Second last lunch was at “Scandinavian” restaurant in downtown Reykjavik, and I had this nice little Danish style roast beef sandwich.
Finally, the last “great” dinner of our trip was with our new British friends Jim and Zoe at Fish Market in downtown Reykjavik. Someone had heard that the lobster dishes were to die for, and whoever said that were right. However, I went for the mountain lamb, which was also quite satisfying.
And then finally, the last meal in Reykjavik was back at Prikid, where I had this “California Love” chicken sandwich, while watching the traffic pass by under our window.
In my quest to reduce the toll stress is taking on my body, I’ve given up a few indulgences, such as drinking alcohol, recreational smoking (cigars, cloves and sheesha), and started eating a healthy South Beach type of diet. But in my research of anxiety and relieving its symptoms, the next step became obvious: I was going to have to give up caffeine, at least for the foreseeable future. (Check out this article on the dangers of caffeine for anxiety sufferers)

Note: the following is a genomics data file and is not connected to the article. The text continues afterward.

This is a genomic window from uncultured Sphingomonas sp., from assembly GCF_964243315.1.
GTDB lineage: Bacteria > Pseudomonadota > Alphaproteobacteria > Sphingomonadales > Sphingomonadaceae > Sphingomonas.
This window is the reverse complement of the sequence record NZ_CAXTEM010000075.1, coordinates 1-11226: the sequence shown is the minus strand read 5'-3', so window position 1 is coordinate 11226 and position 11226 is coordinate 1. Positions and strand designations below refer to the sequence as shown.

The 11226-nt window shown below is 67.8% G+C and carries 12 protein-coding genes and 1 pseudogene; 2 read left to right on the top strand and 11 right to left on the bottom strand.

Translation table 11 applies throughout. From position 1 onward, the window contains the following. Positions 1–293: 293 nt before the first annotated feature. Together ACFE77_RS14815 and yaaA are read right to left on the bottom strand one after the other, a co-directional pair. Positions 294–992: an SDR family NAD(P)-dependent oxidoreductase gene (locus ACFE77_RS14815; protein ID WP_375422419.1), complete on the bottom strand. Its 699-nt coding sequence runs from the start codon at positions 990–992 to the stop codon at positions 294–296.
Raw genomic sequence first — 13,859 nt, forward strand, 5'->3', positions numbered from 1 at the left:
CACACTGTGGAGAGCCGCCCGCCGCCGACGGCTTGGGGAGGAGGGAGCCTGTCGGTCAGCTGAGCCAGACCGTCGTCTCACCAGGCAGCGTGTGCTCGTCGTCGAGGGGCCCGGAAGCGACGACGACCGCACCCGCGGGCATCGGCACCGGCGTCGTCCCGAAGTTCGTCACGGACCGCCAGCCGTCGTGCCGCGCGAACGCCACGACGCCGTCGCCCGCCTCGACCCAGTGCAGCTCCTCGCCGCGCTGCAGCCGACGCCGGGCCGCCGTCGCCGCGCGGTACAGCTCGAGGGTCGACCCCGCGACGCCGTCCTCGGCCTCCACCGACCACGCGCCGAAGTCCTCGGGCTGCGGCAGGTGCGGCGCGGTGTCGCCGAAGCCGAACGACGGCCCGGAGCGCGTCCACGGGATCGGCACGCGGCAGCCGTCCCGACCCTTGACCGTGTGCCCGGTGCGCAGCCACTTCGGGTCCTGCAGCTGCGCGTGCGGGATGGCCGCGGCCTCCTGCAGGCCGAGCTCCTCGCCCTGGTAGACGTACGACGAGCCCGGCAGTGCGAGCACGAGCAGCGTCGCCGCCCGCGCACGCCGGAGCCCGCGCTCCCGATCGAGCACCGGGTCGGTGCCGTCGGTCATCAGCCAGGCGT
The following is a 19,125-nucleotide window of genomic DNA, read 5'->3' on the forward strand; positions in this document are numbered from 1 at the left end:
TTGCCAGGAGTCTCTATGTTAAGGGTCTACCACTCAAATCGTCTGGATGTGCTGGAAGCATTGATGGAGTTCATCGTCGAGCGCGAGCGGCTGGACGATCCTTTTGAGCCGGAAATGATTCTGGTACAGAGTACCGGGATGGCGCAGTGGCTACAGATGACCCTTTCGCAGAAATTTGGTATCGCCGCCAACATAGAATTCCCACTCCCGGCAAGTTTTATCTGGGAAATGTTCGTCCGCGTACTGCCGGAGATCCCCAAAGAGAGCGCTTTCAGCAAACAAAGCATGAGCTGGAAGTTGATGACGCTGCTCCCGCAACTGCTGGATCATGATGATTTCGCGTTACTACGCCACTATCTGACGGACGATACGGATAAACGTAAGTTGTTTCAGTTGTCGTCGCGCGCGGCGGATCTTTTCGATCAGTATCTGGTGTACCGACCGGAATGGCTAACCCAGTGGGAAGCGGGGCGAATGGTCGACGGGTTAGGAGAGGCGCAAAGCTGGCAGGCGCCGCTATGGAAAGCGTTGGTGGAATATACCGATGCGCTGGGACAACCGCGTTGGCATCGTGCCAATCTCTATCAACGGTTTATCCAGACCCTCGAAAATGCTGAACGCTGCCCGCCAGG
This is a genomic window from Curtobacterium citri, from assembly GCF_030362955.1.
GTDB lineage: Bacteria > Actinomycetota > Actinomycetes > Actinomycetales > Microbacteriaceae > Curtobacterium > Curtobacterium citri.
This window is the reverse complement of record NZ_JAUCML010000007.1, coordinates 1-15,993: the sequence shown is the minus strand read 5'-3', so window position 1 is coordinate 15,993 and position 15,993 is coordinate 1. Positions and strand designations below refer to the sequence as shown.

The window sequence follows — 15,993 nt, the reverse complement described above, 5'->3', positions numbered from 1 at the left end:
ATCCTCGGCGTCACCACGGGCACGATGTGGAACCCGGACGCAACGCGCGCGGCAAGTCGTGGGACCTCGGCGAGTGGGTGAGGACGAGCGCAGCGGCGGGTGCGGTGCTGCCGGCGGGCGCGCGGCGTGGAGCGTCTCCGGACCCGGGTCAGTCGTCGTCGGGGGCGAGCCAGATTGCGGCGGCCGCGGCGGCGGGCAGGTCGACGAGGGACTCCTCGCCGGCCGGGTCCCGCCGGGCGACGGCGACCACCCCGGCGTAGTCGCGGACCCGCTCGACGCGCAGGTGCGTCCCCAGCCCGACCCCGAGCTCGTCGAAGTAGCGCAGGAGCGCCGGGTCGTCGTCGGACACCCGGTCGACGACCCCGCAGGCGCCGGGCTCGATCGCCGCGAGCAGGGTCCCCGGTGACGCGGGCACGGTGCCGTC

And you regular readers will know that I love my coffee. I love the smell, the taste, and of course, the ritual.
So after successfully giving up the caffeinated brew altogether (I still have the occasional decaf latte), I set my sights on getting a proper tea setup going.
It so happened my significant other was regularly making herself lemon balm tea before bed, using loose leaf tea and paper bags, when I decided that we should upgrade our tea situation. After using steel ball steeping chambers, I knew our first step would be to get a serious steeping pot.